The one mile walk from the city center to the Inkspot along Newport Road revealed more church buildings of interest for adaptive reuse and the history of the city. (Newport Road is so named as it was the main road from Cardiff northeast to Newport before the highway came along.)
The first building of interest that I came across was just off Newport Road. My observations indicated that this building was a former church probably adapted to a new use similar to the Wallich Centre (see post on Cathedral Road, Cardiff) but with a strong religious component. A sign on the building read “UCKG Help Centre,” which suggested that it provided help to those in need. My ideas for the possible targeted audience included people experiencing homelessness, depression, or low-income. I identified the Centre’s religious focus from a sandwich board in front of the entrance advertising holy/healing oil.
I was correct in my supposition that the building’s original use was a church (after I discovered I mistakenly identified two other buildings as former churches I began to doubt my guess with this building). It was built as a Unitarian Church in the 1880s. However, I was mistaken in the new use. It turns out that UCKG stands for the Universal Church of the Kingdom of God and therefore the building is still being used as a church, just not its original denomination.
The second building appeared permanently closed when I passed. This one clearly used to be a church. The building appeared to be secure and in good condition, which is beneficial for any potential reuse. This building was built as the Church of St James the Great in the 1890s and closed in 2006. A newspaper article from 2008 announces the redevelopment of the church’s spire into a seven-story flat (flat=apartment, please excuse my British vocab and spellings, such as centre, while I discuss British places). The rest of the structure would be converted into 11 other one- and two-bedroom flats. However, there was no indication when I was passing that this has occurred or was in the process of occurring. There is no further mention of this redevelopment online, suggested it either fell through or is being held up.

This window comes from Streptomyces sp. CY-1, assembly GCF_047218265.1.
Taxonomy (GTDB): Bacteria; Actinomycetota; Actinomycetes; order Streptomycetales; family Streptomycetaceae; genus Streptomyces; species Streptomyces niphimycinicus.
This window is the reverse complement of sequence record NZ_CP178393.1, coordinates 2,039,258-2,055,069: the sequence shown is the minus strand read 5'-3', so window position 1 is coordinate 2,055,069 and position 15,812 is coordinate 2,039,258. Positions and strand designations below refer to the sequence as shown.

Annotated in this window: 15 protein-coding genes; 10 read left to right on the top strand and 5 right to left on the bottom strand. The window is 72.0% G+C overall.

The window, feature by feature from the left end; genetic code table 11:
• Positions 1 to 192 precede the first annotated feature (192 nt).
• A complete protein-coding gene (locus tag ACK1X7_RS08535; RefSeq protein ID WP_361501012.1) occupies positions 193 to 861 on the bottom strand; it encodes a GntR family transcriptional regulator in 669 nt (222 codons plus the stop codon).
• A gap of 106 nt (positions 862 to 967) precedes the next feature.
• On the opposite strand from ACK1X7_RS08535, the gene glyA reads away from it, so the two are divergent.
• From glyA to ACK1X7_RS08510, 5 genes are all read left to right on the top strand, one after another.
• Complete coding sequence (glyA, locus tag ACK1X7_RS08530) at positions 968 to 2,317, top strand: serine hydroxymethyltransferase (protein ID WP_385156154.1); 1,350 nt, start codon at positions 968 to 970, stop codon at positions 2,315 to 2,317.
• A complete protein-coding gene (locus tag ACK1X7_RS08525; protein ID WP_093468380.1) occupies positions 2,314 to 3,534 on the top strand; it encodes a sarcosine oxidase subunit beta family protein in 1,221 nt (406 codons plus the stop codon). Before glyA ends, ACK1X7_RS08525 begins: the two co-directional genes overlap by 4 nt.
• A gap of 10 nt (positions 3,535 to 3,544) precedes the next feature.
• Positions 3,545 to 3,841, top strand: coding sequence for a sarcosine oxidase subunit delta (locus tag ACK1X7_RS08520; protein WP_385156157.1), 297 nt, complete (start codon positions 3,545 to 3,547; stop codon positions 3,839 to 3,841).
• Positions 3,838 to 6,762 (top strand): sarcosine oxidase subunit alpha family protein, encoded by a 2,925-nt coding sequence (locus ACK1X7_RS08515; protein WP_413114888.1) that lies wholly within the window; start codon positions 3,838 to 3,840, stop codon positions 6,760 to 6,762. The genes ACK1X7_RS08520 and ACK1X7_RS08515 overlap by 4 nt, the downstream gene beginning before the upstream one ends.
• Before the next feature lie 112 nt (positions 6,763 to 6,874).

I passed one more church building on Newport Road, one still used for religious worship, before reaching the Inkspot. This building interested me as it was a larger church complex than any of the others I passed, was a block away from the Inkspot, and part of a complex blocked off for construction work of some unknown sort.
Passing four church buildings, three of which were no longer housing their original uses, intrigued me. Coming from Pittsburgh, my immediate assumption was that Cardiff must have experienced a significant population loss. After all it used to be a major port—exporting more coal than probably any other port in the world. The port closed some time ago and Cardiff stopped exporting coal. I imagined this change resulted in the loss of many jobs and therefore a significant population loss followed. Yet, the population statistics for Cardiff over the last 200 years destroyed this theory. The population dipped slightly from 1971 to 1981, but by 1991 Cardiff had more residents than ever (see Cardiff Timeline for population statistics). The port closing may have influenced the dip in population, but net population loss cannot be the cause of the closed and adaptively reused religious buildings I observed in Cardiff.
I cannot verify my second theory for the reason these buildings lost their original uses. This theory is a change in the religious views of the population. This can go two ways. The first idea is that people are becoming less religious (this is how the Dutch explain their large number of churches adapted to new uses). I found a few articles that identify a similar trend in all of Britain (Number of Christians falls, Muslims pass on faith at higher rates than Christians). The second idea is that while the overall population is growing, people are still moving out and those that are moving in are of a different demographic or religion and therefore do not want the same religious institutions as those that came before them. Both theories are mostly speculation as I haven’t found detailed statistics on religious beliefs and practices in Cardiff, Wales, or Britain.